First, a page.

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NY Hydro Faces Changes to Capacity-Factor Valuation in CDG Program

Nov 14 Update: Hydro Coalition Submits Comments in reply to HCF Whitepaper

On May 10, 2019 the Joint Utilities filed a petition seeking clarification on compensation for high-capacity factor resources that participate in New York State’s CDG program. [1]  Their concerns related to the PSC’s requirement that the capacity-based allocations under the VDER Phase One tariff must limit the impacts on non-participating customers to an incremental net annual revenue impact of 2% for each utility. Under the CDG program, the capacity allocations for the Market Transition Credit (MTC) and Community Credit (CC)[2] were sized using the load factor for photovoltaic solar generation (14% capacity factor). However, in their petition the Joint Utilities asserted that using the solar generation profile to apply the MTC and CC to high capacity factor resources such as fuel cells would result in a revenue shift and impacts to non-participating customers. They explain:

“Simply put, a fuel cell operating at a 90-percent capacity factor will produce six times the kilowatt-hours (“kWh”) each year, receive six times the financial benefit from the MTC and Community Credit constructs and therefore impose six times the revenue shift to other customers as compared to a similarly sized solar installation. As such, either the MW cap for each capacity allocation must be reduced when higher load factor technologies are included, or the compensation levels must be reduced for higher load factor technologies. Otherwise, the two percent revenue impact cap will be exceeded.”[3]

On August 13, 2019 the DPS staff responded to the Joint Utilities petition with a white paper that proposes changes to the valuation of high capacity factor resources in the Value Stack for Community Distributed Generation (CDG). [4] The proposal recommends that MTC and CC compensation to high capacity factor CDG resources be adjusted based on the ratio of the 14% average solar capacity factor to that resource’s estimated average capacity factor (see table below).

  Average capacity factor Adjustment factor for CC
Solar PV 0.14 1.00
Wind 0.23 0.61
Small Hydro 0.50 0.28
Fuel Cells 8.87 0.16

These adjustments would reduce hydro’s load factor so that hydro will only receive MTC or CC credit as if it were a PV site – a reduction in MTC/CC value of almost 75%. Most hydros who are contemplating the CDG program are located outside Con Edison’s territory where the CC rate is $0.12/kWh, and instead receive a CC of $0.0225/kWh.[5] Under the proposal, the amount of CC credit for hydros located within NYSEG, National Grid, and RG&E territories will be reduced to roughly $0.006/kWh. Further, as many small hydro owners could attest, their small plant capacity factor generally doesn’t reach 50%, and since the CDG program is for 5 MW and under, the 50% capacity factor used by the PSC could potentially be challenged by interested parties.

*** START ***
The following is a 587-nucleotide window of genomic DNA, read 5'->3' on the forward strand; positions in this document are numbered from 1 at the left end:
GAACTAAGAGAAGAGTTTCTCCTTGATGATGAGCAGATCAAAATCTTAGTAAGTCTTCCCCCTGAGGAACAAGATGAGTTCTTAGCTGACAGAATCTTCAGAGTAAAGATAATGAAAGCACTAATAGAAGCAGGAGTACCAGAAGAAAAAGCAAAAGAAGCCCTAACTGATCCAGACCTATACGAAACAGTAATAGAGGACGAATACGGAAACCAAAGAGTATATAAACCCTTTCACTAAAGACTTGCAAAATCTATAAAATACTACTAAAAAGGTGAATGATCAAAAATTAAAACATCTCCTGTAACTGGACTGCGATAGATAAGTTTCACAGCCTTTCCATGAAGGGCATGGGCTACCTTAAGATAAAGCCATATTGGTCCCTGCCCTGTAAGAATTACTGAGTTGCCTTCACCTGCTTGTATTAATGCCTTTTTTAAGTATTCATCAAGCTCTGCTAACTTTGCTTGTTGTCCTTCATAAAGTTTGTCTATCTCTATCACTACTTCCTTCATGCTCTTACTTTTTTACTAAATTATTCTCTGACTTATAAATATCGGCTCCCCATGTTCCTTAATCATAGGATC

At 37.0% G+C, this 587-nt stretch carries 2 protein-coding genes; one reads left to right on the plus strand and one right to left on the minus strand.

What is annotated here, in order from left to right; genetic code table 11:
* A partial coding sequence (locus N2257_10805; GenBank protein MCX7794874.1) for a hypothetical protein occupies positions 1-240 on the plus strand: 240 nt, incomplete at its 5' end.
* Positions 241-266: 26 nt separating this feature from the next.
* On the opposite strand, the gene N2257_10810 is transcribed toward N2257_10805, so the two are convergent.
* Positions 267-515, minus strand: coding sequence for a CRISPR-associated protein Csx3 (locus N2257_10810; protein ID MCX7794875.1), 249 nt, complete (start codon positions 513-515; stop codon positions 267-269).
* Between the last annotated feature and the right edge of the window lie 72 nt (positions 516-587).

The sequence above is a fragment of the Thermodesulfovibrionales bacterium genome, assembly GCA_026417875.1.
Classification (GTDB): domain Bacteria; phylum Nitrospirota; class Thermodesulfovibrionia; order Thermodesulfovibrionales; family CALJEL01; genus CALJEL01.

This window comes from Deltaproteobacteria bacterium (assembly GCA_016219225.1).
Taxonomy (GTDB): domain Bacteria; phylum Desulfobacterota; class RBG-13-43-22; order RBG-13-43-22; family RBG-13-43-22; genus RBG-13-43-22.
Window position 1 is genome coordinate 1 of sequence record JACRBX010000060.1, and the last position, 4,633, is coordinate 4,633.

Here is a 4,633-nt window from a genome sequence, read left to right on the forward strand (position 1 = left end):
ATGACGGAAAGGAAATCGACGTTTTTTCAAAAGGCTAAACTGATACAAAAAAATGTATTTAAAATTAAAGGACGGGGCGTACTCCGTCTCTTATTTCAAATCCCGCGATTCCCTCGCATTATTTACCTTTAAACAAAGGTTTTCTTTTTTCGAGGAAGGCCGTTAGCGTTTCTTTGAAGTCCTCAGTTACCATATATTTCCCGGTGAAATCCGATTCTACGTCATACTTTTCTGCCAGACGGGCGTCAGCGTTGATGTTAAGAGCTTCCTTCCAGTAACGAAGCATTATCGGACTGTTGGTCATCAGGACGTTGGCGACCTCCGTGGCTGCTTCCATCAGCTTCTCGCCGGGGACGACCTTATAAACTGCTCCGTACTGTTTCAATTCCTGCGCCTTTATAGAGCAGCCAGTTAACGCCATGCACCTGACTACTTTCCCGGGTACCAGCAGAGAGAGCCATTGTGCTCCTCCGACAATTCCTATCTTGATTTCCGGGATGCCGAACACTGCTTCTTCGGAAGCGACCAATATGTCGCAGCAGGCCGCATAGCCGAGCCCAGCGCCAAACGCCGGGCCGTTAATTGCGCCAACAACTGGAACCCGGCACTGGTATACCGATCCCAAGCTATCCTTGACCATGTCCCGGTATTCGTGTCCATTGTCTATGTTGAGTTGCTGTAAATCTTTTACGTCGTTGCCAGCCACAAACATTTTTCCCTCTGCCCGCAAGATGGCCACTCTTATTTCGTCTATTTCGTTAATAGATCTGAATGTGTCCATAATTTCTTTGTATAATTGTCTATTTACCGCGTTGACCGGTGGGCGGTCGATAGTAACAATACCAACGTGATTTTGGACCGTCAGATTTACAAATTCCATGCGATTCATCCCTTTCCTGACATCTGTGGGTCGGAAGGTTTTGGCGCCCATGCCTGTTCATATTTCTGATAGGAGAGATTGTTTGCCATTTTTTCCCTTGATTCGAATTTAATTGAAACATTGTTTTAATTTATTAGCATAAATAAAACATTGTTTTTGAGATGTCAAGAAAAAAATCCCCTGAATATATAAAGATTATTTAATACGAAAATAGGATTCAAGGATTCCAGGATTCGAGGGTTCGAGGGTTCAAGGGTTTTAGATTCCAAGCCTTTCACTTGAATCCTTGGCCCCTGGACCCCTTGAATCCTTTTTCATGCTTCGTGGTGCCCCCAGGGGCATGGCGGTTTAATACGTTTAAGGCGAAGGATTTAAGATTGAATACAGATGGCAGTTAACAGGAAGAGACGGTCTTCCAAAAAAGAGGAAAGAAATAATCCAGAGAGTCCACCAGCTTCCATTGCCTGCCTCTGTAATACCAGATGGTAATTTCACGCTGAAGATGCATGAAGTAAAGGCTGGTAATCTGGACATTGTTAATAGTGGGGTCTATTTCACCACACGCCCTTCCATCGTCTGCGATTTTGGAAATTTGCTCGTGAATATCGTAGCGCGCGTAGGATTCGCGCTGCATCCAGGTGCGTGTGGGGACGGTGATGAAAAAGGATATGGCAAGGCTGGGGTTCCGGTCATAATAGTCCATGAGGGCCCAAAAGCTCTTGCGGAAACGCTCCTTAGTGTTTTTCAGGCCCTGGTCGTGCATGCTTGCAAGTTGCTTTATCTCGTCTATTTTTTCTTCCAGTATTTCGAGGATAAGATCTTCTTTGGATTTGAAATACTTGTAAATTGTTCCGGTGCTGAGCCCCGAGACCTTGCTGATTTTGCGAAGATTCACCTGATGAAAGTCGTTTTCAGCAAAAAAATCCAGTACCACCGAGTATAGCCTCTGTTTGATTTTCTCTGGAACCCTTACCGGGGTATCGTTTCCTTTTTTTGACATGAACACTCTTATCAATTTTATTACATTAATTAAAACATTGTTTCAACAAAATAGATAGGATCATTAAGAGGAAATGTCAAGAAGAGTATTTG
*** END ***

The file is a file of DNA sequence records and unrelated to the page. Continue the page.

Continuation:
Only a handful of hydro operators in New York state are participating or seeking to participate in CDG, as program adoption for hydro resources has been slow. The challenges faced by hydro to set up a CDG are numerous and the anticipated revenue from the MTC/CC are essential for the model to work. A 75% reduction in that MTC/CC would likely be a deal breaker for many considering the program.

In the proposal, the PSC appears to have adopted the second recommendation of the Joint Utilities – to reduce the compensation level for higher load factor technologies, rather than to adjust the total MW cap for the capacity allocations. Under the former approach, the system receives a better energy effect from local higher capacity factor hydro, while participating hydro resources are penalized with reduced compensation for that corresponding local capacity increase.

Instead, if the PSC adjusted the total amount of tranche capacity to accommodate higher capacity factor resources it would be less harmful for hydropower. The result would be less total less MW of capacity participating in VDER, yet the amount of qualifying production going into New York’s grid would be the same as before, without unduly burdening small older hydro that doesn’t receive the E-value benefit in the Value Stack.

New York has suggested that existing hydro resources who do not qualify for Tier 1 RECs under the RES should look to the voluntary market programs under VDER for market relief, yet this proposal stands to hinder that participation.

If you are interested in this issue, or are a small hydro in NY considering CDG, please reach out to me with your concerns. Comments are due October 28, 2019.

[1] Case 15-E-0751, In the Matter of the Value of Distributed Energy Resources (“VDER Proceeding”), Order Regarding Value Stack Compensation (issued April 18, 2019) (“Value Stack Order”). (download PDF)

[2] The MTC applies to CDG projects in Tranches 1-4 in all electric utility territories. The CC applies to CDG projects in the CC tranche established by the VDER Compensation Order of April 18, 2019 for Con Edison, NYSEG, National Grid, RG&E.

[3] Case 15-E-0751, VDER Proceeding, Joint Utilities Petition Seeking Clarification of the Treatment of High-Capacity-Factor Resources Eligible for Community Distributed Generation, (filed May 10, 2019) (download PDF)

[4] Case 15-E-0751, VDER Proceeding, Whitepaper Regarding High-Capacity-Factor Resources, (filed August 13, 2019) (download PDF)

[5] In the April 18, 2019 Value Stack Order the PSC adopted Staff’s recommended Community Credit value of $0.0225/kWh for projects in NYSEG, National Grid, and RG&E for projects that qualify after July 26, 2018. (download PDF)